By Jess Cartner-Morley
Appearing in windows and bookshelves, the rainbow became the defining motif of the year. Now, they are everywhere from trainers to Christmas decorations – and are big business. What’s behind this new optimism economy?
The rainbows started appearing all over Italy within a few days of schools closing for the first lockdown, back in March. Crayon drawings were taped to the inside of windows; poster-painted banners hung from balconies. When the pandemic came to Britain the rainbows came too, with the Italian message of positivity andrà tutto bene (everything will be all right) morphing into thanks to the NHS. Then, during the months of lockdown, the rainbows moved inside our homes, with a craze for arranging books by colour in pursuit of an aesthetically pleasing Zoom backdrop.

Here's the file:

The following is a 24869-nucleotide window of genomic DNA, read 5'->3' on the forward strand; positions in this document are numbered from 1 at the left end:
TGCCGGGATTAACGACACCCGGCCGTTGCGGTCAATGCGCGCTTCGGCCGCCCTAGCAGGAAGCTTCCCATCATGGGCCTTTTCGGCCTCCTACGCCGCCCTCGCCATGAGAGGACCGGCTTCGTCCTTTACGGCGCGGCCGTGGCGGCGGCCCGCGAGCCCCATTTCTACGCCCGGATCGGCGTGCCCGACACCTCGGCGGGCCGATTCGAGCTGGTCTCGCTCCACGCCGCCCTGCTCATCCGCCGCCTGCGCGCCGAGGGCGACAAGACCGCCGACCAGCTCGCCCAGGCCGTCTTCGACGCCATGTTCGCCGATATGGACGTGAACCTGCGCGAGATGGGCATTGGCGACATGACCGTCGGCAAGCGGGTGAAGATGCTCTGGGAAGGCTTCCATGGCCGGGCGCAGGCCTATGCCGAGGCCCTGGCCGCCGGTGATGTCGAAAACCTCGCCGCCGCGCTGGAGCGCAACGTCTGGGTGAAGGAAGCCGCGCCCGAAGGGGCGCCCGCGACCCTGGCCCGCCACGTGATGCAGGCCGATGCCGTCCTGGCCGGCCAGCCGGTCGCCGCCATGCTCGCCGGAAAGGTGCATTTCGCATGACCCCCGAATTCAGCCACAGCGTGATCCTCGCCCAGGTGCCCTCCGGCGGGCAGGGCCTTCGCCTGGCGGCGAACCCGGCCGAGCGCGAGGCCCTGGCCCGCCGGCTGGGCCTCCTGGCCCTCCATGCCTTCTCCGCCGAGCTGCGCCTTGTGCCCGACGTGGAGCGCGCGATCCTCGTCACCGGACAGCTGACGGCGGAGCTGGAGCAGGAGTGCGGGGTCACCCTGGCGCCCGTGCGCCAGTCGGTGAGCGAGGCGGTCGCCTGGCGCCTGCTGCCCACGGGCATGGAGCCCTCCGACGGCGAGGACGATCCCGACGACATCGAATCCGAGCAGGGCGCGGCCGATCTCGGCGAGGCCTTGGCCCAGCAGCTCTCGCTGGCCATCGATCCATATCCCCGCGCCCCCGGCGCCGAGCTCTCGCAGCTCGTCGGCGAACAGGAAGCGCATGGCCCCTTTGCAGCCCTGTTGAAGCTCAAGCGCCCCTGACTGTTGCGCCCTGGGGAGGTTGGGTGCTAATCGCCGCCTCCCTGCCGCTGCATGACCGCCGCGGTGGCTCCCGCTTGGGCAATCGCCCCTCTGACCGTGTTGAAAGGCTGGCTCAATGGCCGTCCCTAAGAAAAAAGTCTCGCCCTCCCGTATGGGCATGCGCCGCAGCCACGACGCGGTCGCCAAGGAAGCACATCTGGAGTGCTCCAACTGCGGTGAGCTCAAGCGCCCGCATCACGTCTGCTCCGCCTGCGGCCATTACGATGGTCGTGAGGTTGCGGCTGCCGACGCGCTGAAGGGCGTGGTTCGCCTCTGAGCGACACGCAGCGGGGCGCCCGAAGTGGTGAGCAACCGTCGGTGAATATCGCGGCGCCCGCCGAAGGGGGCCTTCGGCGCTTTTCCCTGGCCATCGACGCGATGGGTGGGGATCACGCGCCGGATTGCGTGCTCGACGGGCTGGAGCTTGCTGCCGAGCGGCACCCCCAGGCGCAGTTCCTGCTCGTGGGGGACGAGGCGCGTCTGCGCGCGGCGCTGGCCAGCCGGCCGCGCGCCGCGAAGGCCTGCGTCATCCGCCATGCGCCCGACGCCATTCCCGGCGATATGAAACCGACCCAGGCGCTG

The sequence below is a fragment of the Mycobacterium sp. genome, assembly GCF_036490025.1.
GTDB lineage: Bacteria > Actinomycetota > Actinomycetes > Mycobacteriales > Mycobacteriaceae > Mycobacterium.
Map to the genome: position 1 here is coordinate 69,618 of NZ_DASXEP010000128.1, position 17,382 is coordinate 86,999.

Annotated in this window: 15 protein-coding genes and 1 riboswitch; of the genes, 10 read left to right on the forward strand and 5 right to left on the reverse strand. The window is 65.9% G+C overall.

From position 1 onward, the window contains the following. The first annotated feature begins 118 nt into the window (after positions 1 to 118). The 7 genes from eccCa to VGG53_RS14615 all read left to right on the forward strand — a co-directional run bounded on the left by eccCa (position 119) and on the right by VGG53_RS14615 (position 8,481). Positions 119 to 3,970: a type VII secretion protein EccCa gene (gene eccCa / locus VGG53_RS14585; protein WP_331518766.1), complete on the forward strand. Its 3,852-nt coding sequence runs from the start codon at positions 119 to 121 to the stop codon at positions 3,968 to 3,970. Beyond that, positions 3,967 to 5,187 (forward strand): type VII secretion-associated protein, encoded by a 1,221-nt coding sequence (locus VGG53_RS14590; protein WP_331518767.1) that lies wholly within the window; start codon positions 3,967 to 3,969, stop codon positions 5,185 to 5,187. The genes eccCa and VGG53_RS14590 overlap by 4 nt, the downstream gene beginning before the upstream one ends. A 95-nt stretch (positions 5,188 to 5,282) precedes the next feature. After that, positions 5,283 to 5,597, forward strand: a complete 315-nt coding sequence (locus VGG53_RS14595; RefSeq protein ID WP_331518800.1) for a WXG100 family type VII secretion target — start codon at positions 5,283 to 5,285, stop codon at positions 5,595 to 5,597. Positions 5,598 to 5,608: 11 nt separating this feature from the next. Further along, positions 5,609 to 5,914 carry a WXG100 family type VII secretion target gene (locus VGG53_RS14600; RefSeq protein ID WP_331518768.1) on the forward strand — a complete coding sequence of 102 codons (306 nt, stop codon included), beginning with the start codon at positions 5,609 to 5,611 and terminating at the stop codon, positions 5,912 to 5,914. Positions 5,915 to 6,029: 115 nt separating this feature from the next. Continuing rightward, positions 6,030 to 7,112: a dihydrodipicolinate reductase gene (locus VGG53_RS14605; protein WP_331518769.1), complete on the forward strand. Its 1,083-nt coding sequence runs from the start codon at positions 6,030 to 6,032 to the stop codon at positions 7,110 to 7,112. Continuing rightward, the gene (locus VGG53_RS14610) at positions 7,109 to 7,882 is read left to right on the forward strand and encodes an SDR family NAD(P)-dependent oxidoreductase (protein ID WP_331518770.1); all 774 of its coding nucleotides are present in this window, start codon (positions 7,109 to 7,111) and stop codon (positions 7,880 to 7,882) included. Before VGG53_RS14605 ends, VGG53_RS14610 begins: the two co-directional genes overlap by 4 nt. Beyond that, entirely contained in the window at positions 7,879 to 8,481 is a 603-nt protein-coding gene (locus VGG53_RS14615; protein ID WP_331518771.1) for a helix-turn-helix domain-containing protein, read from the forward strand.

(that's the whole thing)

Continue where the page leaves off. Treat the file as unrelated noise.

The rainbow is to 2020 what “keep calm and carry on” was to 1939. And, just as “keep calm and carry on” began as a public information campaign but became a tea towel industry, what began as a gesture of hope is now big business. John Lewis reports that an £8 rainbow bauble is an early festive bestseller. (After a decade of tasteful soft-white fairy lights, I predict a comeback this year for multicoloured Christmas tree lights – rebranded, no doubt, as “rainbow lights”.) Shiver ’n’ Shake Rainbow Kate, a gaudy-haired £40 doll with a thermometer for reading her temperature when she shakes with “fever”, is tipped as one of the toys of the season. Meanwhile, tracksuit aficionados are sitting out the second lockdown in Olivia Rubin’s £150 pastel-toned rainbow stripe tracksuits.